Service would offer consumers access to the company's Outlook e-mail and calendaring program along with 2GB of storage.
Staff Writer, CNET News.com
Microsoft has started private testing of a service that would offer consumers, on a subscription basis, access to the company's Outlook e-mail and calendaring program, along with 2 gigabytes of e-mail storage.
Microsoft Office Outlook Live, as the service is being called, would be a paid service that would let consumers use Outlook to manage Hotmail-based e-mail, calendar and contact information. In the current beta, customers are being given 2GB of mail storage, the ability to send individual messages with up to 20MB of attachments, as well as a downloadable version of Outlook.
Outlook Live, which the company began testing last week, is similar to the Outlook Connector feature Microsoft currently includes as part of its MSN Premium service, which costs $9.95 a month.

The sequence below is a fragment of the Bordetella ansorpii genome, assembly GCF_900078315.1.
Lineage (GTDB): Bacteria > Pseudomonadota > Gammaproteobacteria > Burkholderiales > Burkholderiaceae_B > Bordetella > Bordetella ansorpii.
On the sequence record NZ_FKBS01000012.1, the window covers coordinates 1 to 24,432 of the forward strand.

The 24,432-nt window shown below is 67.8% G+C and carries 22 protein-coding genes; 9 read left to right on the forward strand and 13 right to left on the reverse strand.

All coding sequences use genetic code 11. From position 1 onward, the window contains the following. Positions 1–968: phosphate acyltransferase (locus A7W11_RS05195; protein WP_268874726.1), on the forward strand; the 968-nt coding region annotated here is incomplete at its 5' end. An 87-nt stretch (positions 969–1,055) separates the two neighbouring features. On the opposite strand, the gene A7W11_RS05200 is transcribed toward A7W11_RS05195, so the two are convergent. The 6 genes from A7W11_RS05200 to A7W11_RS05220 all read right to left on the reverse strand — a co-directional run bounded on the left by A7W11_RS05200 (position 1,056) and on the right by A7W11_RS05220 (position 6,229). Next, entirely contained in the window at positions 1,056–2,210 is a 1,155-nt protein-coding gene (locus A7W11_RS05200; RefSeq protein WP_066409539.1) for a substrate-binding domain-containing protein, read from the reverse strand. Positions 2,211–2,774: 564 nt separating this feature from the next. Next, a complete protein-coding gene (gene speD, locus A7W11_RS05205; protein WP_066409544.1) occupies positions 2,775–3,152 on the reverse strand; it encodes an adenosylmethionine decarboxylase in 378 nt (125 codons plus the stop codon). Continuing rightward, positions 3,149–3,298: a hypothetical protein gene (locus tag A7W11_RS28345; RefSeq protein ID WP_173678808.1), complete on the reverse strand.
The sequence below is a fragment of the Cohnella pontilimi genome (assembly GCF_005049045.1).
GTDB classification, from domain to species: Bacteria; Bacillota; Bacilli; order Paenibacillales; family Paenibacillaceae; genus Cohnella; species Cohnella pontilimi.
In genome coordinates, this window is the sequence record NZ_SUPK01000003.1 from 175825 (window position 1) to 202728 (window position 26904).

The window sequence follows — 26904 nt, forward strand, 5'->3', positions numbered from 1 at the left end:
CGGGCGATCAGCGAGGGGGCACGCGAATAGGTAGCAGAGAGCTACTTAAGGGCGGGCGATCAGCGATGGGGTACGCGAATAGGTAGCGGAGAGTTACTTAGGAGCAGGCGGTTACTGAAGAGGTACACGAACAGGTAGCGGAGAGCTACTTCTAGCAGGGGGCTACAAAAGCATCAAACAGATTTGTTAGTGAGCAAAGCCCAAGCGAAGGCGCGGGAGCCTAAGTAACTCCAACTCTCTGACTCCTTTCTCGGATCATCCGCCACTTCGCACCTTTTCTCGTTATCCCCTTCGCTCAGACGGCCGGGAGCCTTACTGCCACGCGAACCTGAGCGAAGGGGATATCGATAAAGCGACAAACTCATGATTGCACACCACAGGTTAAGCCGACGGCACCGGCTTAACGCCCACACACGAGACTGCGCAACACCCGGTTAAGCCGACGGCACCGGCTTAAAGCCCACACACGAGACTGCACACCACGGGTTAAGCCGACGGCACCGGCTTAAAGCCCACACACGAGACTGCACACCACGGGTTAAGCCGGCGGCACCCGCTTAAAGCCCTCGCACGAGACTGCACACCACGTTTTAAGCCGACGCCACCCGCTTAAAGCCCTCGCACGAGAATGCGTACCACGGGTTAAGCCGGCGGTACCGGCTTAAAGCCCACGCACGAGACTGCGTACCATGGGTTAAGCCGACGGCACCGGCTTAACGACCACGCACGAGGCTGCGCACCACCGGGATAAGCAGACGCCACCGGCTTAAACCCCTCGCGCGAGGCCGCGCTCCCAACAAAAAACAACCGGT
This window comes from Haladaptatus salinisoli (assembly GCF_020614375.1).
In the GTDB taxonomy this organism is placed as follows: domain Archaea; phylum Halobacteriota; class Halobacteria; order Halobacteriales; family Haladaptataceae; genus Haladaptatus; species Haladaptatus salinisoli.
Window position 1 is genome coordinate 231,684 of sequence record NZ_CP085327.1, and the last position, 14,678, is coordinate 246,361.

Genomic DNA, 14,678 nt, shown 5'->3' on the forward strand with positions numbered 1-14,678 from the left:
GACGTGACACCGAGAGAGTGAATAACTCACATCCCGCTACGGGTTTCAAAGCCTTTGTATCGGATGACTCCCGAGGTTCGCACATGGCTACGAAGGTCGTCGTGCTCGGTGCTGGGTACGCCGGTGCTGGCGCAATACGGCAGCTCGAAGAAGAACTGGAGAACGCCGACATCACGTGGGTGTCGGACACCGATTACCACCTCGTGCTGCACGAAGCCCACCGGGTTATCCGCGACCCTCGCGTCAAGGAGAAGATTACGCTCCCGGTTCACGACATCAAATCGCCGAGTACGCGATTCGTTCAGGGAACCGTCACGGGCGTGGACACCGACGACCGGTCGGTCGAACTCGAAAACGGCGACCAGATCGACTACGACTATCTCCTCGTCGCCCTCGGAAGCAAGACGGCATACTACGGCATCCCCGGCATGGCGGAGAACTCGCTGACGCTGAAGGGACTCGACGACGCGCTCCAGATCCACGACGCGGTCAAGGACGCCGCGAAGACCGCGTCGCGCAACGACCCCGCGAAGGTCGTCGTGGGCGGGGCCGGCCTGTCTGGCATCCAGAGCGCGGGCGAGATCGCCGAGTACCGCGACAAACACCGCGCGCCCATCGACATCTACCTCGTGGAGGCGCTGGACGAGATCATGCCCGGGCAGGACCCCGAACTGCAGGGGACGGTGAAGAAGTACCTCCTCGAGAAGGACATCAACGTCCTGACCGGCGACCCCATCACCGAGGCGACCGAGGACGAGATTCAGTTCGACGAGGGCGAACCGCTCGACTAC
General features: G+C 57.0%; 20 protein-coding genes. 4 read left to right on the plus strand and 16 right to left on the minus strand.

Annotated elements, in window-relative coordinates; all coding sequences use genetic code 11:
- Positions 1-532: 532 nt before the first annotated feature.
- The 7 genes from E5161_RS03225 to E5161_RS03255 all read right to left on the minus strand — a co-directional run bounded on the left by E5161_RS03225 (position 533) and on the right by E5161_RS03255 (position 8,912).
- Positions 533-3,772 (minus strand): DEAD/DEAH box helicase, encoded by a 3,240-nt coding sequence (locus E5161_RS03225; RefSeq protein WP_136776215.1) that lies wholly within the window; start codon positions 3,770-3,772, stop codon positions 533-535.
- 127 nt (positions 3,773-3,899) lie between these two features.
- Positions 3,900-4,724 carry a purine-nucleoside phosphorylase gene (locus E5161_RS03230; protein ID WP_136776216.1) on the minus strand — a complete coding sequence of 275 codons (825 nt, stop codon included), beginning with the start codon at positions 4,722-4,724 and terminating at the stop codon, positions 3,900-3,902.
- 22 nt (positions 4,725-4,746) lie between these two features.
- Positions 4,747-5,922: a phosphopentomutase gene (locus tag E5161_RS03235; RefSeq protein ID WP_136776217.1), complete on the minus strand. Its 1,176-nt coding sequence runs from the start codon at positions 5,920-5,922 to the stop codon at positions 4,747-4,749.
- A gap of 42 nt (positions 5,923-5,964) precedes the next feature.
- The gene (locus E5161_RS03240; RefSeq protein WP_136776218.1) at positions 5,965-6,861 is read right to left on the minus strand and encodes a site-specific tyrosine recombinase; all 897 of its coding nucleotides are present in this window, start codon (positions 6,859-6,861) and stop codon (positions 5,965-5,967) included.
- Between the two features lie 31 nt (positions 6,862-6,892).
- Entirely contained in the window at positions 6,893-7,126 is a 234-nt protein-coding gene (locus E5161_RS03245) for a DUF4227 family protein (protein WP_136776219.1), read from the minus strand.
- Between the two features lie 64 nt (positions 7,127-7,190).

A Microsoft representative said Outlook Live would be a separate paid service but declined to comment on what it might cost. The company said it hopes to ship Outlook Live in the first half of next year.
Microsoft first demonstrated a version of the Outlook connector at a meeting with financial analysts in July 2003. The Outlook Connector feature was added when Microsoft debuted the MSN Premium service at the end of last year.
One of the key differences is that the Outlook connector does not include Outlook and is aimed at customers who already use Outlook 2002 or later. Outlook Live subscribers get a subscription version of Outlook 2003 as part of the package.
Microsoft also said it hopes to have additional features by the time it is ready to launch Outlook Live. The company had an animated Flash presentation about the program on its Web site for a time.
Some details about Outlook Live were earlier reported by BetaNews.
Earlier Monday, Microsoft launched a public test version of its desktop search program but did not mention Outlook Live during a conference call with reporters.